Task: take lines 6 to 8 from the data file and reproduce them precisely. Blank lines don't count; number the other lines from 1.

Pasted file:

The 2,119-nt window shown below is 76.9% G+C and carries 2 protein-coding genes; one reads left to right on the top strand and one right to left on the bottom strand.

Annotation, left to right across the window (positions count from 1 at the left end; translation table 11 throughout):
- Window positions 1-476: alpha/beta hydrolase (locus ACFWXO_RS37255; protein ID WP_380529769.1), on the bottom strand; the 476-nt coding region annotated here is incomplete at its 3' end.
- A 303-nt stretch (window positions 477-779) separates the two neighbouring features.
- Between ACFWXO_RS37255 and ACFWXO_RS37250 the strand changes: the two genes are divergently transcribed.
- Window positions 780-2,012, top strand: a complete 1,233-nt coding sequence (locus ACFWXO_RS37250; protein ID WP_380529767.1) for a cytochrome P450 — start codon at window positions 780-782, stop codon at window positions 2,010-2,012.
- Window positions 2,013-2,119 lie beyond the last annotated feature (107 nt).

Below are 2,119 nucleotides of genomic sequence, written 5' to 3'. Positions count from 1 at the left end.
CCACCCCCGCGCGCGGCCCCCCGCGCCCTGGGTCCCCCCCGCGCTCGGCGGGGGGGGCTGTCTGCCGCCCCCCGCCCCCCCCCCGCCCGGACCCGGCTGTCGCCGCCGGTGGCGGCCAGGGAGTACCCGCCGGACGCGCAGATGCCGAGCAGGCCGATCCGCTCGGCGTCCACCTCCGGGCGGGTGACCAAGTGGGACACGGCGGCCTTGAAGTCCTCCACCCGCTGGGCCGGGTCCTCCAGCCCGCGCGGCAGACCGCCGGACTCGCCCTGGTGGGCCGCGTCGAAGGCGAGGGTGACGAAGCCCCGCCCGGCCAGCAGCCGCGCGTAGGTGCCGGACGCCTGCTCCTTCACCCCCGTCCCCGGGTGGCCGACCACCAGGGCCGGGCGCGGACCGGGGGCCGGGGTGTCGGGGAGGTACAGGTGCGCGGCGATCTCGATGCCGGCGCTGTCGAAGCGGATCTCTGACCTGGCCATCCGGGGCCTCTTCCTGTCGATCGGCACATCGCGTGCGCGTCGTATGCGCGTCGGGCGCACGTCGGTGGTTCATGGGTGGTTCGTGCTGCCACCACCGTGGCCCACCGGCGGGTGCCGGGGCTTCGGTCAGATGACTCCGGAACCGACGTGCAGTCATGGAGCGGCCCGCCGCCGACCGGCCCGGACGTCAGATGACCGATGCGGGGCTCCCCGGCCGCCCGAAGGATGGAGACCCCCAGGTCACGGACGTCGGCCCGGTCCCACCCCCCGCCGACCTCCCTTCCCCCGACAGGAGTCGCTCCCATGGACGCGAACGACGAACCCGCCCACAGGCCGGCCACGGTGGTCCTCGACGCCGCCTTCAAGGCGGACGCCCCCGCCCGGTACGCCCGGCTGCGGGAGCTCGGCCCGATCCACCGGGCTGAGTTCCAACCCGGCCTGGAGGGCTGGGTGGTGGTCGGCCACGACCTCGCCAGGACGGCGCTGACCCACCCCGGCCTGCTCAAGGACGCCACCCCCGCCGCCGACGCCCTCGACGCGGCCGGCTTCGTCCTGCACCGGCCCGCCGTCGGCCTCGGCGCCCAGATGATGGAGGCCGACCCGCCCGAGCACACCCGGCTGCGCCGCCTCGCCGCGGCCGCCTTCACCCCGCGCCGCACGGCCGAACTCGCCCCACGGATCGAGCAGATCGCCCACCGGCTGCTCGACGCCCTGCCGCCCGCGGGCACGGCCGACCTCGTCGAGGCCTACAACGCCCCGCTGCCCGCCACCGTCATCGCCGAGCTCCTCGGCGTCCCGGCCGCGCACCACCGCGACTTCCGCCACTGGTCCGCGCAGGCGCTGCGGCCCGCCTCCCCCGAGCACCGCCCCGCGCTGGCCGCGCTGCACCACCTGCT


- Window positions 780-2,012, top strand: a complete 1,233-nt coding sequence (locus ACFWXO_RS37250; protein ID WP_380529767.1) for a cytochrome P450 — start codon at window positions 780-782, stop codon at window positions 2,010-2,012.
- Window positions 2,013-2,119 lie beyond the last annotated feature (107 nt).

Below are 2,119 nucleotides of genomic sequence, written 5' to 3'. Positions count from 1 at the left end.